Barclays (NYSE ADR: BCS) last week was slapped with a $456 million fine for rigging Libor rates, the rates banks charge each other for loans.
The record fine was levied to settle an investigation into attempted manipulation and false reporting related to two benchmark interest rates. Those rates help determine terms of loans and financial contracts around the world that form the basis for hundreds of trillions of dollars' worth of transactions.
The news has been a major blow to Barclays' once stellar reputation, and now led to the fall of Chief Executive Officer Bob Diamond.
Barclays CEO Diamond ResignsDiamond resigned Tuesday, a day after Chairman Marcus Agius stepped down amid the scandal.
"The external pressure placed on Barclays has reached a level that risks damaging the franchise - I cannot let that happen," Diamond said in a statement Tuesday.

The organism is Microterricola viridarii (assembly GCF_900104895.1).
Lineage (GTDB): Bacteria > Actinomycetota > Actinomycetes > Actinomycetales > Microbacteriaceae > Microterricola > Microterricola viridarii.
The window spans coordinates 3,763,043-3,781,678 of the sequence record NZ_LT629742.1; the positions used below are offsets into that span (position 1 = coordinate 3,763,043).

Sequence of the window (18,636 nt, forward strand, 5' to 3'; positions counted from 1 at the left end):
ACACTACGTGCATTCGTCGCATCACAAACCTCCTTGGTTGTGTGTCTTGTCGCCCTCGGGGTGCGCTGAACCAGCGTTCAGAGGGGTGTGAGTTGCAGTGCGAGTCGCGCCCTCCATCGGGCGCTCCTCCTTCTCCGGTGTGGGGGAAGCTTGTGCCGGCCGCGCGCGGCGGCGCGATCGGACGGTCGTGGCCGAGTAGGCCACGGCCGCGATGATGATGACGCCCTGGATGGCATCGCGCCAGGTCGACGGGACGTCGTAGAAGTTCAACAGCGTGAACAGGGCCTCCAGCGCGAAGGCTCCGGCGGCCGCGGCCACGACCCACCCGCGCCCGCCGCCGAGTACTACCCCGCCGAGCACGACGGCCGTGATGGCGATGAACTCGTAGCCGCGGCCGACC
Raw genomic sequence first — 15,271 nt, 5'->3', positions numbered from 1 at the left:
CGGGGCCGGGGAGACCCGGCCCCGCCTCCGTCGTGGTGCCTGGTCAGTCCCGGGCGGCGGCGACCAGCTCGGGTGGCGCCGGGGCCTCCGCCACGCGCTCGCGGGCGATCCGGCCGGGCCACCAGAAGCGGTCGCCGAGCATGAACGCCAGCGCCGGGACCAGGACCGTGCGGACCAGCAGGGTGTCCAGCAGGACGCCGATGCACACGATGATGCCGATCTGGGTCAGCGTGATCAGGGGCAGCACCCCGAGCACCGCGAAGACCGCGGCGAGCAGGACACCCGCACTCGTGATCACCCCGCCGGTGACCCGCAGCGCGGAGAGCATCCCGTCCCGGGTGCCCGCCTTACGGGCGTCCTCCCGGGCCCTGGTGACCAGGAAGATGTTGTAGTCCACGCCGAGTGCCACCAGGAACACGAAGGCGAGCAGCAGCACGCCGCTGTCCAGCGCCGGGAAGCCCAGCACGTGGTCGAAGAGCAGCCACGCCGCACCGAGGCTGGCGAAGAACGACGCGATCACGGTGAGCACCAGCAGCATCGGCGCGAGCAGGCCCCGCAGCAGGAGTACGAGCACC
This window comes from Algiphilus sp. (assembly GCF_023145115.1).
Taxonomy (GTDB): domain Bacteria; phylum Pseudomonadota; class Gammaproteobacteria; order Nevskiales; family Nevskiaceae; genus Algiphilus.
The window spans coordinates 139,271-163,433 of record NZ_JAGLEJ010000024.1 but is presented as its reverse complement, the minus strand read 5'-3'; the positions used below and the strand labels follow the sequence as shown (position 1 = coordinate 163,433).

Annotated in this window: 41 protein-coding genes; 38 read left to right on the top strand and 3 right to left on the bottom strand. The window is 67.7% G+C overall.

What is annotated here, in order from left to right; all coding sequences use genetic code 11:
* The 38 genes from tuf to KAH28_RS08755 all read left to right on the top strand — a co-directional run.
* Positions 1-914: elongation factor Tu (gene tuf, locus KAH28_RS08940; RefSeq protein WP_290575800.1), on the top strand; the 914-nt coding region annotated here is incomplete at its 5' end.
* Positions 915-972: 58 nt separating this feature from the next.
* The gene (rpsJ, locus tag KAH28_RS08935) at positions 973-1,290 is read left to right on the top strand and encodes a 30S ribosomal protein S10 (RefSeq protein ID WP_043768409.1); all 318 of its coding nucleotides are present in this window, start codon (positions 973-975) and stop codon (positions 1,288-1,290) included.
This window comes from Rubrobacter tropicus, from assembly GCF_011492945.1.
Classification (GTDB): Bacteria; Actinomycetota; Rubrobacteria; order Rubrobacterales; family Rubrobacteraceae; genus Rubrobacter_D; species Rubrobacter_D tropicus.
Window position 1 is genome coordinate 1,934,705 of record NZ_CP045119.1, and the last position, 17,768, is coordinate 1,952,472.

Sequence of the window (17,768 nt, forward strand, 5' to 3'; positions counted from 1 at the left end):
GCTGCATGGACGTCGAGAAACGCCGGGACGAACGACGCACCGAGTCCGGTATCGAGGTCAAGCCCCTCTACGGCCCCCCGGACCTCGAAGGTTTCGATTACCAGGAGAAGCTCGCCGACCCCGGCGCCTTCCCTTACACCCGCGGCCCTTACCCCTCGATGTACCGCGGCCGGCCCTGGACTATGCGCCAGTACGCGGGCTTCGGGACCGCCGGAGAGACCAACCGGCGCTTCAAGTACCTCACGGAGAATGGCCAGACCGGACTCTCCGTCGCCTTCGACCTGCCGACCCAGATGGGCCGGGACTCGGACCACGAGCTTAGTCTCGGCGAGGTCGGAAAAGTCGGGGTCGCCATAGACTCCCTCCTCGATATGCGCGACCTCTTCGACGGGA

Agius took the blame Monday, acting as the fall guy. He said in a statement, the "buck stops with me, and I must acknowledge responsibility by standing aside."
Then a pressured Diamond announced he would leave, and Britain's politicians and regulators labeled this the first step towards "a new culture of British banking."
Scores of shareholders lobbied for Diamond to take responsibility.
John Mann, a Labour politician and among the panel of lawmakers who this week will question Diamond and Agius, said Monday on Sky News, "He (Diamond) must resign. He"s got to go. There is no role for people like him if banking is to be trusted again in this country and if British banking is to restore its tarnished reputation in the world, which of course is of great importance to our economy."
Agius will lead the bank temporarily and help search for a new CEO.
Barclays' board, trying to do some damage control, announced it would begin an audit of the financial services firm's business practices.